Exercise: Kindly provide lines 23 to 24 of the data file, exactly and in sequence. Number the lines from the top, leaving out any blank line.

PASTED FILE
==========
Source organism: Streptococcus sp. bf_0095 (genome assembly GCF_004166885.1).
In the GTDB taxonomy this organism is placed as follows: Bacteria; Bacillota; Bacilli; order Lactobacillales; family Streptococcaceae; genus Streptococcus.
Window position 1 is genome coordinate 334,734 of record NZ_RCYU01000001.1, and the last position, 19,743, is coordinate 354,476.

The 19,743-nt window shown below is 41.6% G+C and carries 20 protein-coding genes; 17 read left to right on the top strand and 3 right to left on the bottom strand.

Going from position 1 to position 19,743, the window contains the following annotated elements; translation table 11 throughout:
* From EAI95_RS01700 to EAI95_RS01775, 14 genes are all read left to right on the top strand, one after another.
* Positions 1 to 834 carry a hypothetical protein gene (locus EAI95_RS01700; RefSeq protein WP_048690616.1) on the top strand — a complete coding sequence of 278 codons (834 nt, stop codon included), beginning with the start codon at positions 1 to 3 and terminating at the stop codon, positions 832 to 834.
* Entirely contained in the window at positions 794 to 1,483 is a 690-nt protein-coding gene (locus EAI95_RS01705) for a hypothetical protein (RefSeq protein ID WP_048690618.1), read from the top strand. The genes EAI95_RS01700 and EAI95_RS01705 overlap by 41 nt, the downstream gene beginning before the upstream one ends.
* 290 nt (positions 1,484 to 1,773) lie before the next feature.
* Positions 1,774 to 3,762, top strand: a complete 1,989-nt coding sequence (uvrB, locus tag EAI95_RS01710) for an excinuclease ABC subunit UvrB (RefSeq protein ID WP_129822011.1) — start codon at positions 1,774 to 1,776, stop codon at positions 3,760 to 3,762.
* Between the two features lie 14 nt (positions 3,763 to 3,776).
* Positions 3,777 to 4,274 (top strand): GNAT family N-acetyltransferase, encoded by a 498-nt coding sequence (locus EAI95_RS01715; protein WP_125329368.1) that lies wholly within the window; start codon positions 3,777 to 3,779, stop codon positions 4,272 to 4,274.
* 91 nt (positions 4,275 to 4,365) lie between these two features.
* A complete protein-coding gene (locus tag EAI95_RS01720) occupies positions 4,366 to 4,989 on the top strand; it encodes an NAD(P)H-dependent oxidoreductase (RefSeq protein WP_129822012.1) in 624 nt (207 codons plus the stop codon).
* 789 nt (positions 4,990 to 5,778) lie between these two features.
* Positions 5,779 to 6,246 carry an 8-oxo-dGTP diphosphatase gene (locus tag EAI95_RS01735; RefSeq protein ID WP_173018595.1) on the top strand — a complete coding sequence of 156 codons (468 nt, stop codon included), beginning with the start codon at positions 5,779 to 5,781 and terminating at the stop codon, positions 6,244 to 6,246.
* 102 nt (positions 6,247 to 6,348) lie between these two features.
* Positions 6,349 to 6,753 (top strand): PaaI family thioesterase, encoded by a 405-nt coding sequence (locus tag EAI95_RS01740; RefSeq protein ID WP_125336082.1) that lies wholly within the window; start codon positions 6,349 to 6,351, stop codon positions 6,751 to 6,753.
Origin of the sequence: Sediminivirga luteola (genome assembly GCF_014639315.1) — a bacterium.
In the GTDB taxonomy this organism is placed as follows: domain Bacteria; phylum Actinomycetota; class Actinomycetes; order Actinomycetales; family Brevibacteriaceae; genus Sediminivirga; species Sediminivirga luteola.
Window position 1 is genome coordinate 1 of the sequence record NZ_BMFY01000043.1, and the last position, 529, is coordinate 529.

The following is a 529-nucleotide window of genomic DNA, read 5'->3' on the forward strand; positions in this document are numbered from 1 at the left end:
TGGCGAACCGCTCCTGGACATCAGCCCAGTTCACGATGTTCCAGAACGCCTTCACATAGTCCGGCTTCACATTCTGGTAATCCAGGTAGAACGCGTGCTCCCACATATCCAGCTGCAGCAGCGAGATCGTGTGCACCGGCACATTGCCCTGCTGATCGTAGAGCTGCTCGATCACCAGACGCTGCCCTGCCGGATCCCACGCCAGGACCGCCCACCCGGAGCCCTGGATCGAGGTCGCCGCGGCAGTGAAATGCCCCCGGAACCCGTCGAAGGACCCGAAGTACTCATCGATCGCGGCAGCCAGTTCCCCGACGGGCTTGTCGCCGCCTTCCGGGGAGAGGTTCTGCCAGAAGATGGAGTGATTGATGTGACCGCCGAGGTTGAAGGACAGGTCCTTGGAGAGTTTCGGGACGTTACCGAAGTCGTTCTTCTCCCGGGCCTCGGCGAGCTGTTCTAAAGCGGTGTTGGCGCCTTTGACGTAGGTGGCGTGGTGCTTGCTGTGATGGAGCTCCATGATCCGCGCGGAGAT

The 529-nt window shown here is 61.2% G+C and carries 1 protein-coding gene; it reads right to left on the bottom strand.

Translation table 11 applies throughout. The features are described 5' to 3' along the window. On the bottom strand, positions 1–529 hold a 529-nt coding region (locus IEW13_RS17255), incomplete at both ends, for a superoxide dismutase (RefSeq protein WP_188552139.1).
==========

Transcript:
TGGCGAACCGCTCCTGGACATCAGCCCAGTTCACGATGTTCCAGAACGCCTTCACATAGTCCGGCTTCACATTCTGGTAATCCAGGTAGAACGCGTGCTCCCACATATCCAGCTGCAGCAGCGAGATCGTGTGCACCGGCACATTGCCCTGCTGATCGTAGAGCTGCTCGATCACCAGACGCTGCCCTGCCGGATCCCACGCCAGGACCGCCCACCCGGAGCCCTGGATCGAGGTCGCCGCGGCAGTGAAATGCCCCCGGAACCCGTCGAAGGACCCGAAGTACTCATCGATCGCGGCAGCCAGTTCCCCGACGGGCTTGTCGCCGCCTTCCGGGGAGAGGTTCTGCCAGAAGATGGAGTGATTGATGTGACCGCCGAGGTTGAAGGACAGGTCCTTGGAGAGTTTCGGGACGTTACCGAAGTCGTTCTTCTCCCGGGCCTCGGCGAGCTGTTCTAAAGCGGTGTTGGCGCCTTTGACGTAGGTGGCGTGGTGCTTGCTGTGATGGAGCTCCATGATCCGCGCGGAGAT

The 529-nt window shown here is 61.2% G+C and carries 1 protein-coding gene; it reads right to left on the bottom strand.